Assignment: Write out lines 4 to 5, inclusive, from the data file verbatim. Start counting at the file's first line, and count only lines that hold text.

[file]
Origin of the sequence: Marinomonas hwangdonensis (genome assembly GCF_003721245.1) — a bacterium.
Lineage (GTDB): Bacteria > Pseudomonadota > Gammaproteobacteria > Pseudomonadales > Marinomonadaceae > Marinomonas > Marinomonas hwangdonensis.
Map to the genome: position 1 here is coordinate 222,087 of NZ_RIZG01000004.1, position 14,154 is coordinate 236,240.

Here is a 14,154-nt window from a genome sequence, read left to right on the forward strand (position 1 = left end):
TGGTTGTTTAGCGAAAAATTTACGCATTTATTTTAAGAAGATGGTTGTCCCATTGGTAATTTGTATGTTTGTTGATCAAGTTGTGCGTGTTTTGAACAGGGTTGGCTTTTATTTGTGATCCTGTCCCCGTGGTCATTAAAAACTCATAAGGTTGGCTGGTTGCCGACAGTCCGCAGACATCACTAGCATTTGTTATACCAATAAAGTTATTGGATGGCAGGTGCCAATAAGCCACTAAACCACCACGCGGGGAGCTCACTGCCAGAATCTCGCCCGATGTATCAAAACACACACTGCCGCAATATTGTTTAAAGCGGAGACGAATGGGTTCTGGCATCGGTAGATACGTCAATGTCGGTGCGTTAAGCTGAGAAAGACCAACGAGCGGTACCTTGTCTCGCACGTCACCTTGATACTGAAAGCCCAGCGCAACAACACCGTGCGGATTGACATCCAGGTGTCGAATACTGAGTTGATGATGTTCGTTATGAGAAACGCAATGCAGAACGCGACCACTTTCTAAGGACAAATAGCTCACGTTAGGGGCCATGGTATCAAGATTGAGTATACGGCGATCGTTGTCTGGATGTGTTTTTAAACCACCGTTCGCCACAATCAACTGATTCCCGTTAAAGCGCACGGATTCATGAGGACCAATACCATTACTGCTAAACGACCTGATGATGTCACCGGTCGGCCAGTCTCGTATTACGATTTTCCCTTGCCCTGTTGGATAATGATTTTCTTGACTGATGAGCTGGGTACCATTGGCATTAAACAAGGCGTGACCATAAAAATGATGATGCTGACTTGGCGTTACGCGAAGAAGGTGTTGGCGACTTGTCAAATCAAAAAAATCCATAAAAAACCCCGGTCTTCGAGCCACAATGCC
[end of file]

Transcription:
Here is a 14,154-nt window from a genome sequence, read left to right on the forward strand (position 1 = left end):
TGGTTGTTTAGCGAAAAATTTACGCATTTATTTTAAGAAGATGGTTGTCCCATTGGTAATTTGTATGTTTGTTGATCAAGTTGTGCGTGTTTTGAACAGGGTTGGCTTTTATTTGTGATCCTGTCCCCGTGGTCATTAAAAACTCATAAGGTTGGCTGGTTGCCGACAGTCCGCAGACATCACTAGCATTTGTTATACCAATAAAGTTATTGGATGGCAGGTGCCAATAAGCCACTAAACCACCACGCGGGGAGCTCACTGCCAGAATCTCGCCCGATGTATCAAAACACACACTGCCGCAATATTGTTTAAAGCGGAGACGAATGGGTTCTGGCATCGGTAGATACGTCAATGTCGGTGCGTTAAGCTGAGAAAGACCAACGAGCGGTACCTTGTCTCGCACGTCACCTTGATACTGAAAGCCCAGCGCAACAACACCGTGCGGATTGACATCCAGGTGTCGAATACTGAGTTGATGATGTTCGTTATGAGAAACGCAATGCAGAACGCGACCACTTTCTAAGGACAAATAGCTCACGTTAGGGGCCATGGTATCAAGATTGAGTATACGGCGATCGTTGTCTGGATGTGTTTTTAAACCACCGTTCGCCACAATCAACTGATTCCCGTTAAAGCGCACGGATTCATGAGGACCAATACCATTACTGCTAAACGACCTGATGATGTCACCGGTCGGCCAGTCTCGTATTACGATTTTCCCTTGCCCTGTTGGATAATGATTTTCTTGACTGATGAGCTGGGTACCATTGGCATTAAACAAGGCGTGACCATAAAAATGATGATGCTGACTTGGCGTTACGCGAAGAAGGTGTTGGCGACTTGTCAAATCAAAAAAATCCATAAAAAACCCCGGTCTTCGAGCCACAATGCC